NASA's Hubble Space Telescope mapped out the size of the Bernardinelli-Bernstein comet, confirming that it is the largest icy comet nucleus ever seen by astronomers, a report by NASA reveals.
The Bernardinelli-Bernstein) comet — also known as C/2014 UN271 — is traveling in Earth's approximate direction at 22,000 miles per hour (35,400 kph), though it will never fly closer than 1 billion miles (1.6 billion km) from the Sun, meaning we won't be in harm's way.
The nucleus is estimated to have a diameter of approximately 80 miles (128.7 km) across and a mass of 500 trillion tons, making it approximately a hundred thousand times greater in mass than the average comet found closer to our Sun. The findings are presented in a new study in The Astrophysical Journal Letters.
"This comet is literally the tip of the iceberg for many thousands of comets that are too faint to see in the more distant parts of the solar system," explained David Jewitt, a professor at the University of California, Los Angeles (UCLA), and co-author of the new study. "We've always suspected this comet had to be big because it is so bright at such a large distance. Now we confirm it is."
The previous record-holder is C/2002 VQ94, which was estimated to have a diameter of 60 miles ( 96.5 km) across when it was discovered in 2002.
Stripping a comet down to its nucleus
Comet C/2014 UN27 was discovered by astronomers Pedro Bernardinelli and Gary Bernstein in November 2010 when they were studying archival images from the Dark Energy Survey at the Cerro Tololo Inter-American Observatory in Chile.
The team behind the new study set out to confirm predictions of Bernardinelli-Bernstein's immense size. They used the Hubble Space Telescope to take five photos of the comet on January 8, 2022. Using advanced computer modeling, they were able to measure the vast dusty coma enveloping the comet from the comet's nucleus.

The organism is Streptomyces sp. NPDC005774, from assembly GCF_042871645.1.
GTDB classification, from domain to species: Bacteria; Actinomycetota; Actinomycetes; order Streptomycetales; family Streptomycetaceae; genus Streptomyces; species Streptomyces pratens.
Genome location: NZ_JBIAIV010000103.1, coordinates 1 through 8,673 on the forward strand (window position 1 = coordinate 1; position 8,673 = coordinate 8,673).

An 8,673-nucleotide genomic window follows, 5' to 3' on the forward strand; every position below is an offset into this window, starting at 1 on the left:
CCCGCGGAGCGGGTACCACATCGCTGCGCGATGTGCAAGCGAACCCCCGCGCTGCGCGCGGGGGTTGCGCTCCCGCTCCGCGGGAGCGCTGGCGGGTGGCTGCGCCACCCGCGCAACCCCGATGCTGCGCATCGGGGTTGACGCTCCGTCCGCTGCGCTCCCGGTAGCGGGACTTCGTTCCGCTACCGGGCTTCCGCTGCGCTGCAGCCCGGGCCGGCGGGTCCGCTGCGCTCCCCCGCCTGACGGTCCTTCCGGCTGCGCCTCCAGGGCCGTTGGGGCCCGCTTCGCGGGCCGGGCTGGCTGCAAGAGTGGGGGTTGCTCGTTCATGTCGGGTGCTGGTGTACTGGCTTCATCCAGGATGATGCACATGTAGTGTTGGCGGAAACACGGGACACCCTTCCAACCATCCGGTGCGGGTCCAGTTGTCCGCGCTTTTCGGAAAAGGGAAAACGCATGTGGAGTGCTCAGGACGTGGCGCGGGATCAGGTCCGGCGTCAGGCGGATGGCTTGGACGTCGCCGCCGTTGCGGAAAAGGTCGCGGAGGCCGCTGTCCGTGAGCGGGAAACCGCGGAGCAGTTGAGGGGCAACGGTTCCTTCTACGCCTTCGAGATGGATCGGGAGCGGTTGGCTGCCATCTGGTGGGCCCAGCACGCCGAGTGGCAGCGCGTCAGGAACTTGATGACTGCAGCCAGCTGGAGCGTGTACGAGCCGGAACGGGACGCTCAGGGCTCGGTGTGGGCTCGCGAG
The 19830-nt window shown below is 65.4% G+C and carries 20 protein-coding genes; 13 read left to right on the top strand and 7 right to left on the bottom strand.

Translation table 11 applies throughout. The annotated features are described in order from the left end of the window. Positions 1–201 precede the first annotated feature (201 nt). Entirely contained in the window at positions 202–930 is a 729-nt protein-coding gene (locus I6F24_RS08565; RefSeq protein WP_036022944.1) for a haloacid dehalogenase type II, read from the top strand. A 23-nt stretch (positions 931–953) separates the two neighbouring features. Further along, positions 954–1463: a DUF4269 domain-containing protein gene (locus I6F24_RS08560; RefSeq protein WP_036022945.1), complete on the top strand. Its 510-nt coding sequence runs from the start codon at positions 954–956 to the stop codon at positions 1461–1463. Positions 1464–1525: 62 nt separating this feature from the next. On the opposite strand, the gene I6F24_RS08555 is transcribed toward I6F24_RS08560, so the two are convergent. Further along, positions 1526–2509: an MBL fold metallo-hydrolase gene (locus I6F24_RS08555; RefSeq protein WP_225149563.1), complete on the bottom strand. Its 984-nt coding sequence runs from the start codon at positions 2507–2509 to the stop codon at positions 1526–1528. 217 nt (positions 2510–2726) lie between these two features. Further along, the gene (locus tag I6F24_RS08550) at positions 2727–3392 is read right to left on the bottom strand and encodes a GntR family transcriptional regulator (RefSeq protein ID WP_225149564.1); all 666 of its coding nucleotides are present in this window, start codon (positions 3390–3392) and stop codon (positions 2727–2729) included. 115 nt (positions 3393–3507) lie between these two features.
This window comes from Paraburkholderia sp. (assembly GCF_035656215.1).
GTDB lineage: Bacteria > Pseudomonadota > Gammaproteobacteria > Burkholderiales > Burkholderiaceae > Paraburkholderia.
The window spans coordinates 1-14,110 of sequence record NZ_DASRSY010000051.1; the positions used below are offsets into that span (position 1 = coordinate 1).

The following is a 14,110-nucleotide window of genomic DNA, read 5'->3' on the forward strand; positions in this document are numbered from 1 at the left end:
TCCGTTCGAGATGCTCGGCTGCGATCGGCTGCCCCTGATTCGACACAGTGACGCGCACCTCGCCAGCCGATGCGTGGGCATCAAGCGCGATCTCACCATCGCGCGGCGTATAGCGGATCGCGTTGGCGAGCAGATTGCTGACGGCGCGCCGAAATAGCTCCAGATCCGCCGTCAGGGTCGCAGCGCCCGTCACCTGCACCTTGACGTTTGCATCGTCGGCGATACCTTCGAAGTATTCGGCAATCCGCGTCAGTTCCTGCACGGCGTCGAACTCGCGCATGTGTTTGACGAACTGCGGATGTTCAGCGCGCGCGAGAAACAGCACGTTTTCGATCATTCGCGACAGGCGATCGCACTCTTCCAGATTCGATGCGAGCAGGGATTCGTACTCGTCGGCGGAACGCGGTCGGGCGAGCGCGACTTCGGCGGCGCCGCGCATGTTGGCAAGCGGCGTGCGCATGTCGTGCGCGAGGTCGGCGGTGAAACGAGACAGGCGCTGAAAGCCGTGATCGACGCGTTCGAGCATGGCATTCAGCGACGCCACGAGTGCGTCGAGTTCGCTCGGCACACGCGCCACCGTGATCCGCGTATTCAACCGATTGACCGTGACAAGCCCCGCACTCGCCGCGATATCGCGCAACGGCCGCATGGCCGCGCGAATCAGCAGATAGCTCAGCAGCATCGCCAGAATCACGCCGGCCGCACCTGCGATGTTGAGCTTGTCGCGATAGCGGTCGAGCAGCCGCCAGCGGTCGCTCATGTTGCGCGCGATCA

"This is an amazing object, given how active it is when it's still so far from the Sun," said the paper's lead author Man-To Hui of the Macau University of Science and Technology, Taipa, Macau. "We guessed the comet might be pretty big, but we needed the best data to confirm this."
To reach their findings, Hui and his team compared their data with that of earlier radio observations from the Atacama Large Millimeter/submillimeter Array (ALMA) in Chile. The new data is close to those earlier data, but it suggests that Bernardinelli-Bernstein has a much darker nucleus surface than once thought. The researchers believe their work provides valuable insight into the Oort Cloud, as it is believed the comet originated in this theorized spherical shell of space rocks surrounding our solar system.
Since it was launched in 1990, Hubble has made over 1.5 million observations and counting, leading to the publication of 18,000 scientific papers on papers ranging from dark energy to black holes and neutron stars. However, a series of technical problems in recent months and years, mean that the space observatory's confirmation of Bernardinelli-Bernstein's size might be one of its final missions. It's hard to predict exactly when Hubble will give in, and the iconic telescope still has some life left.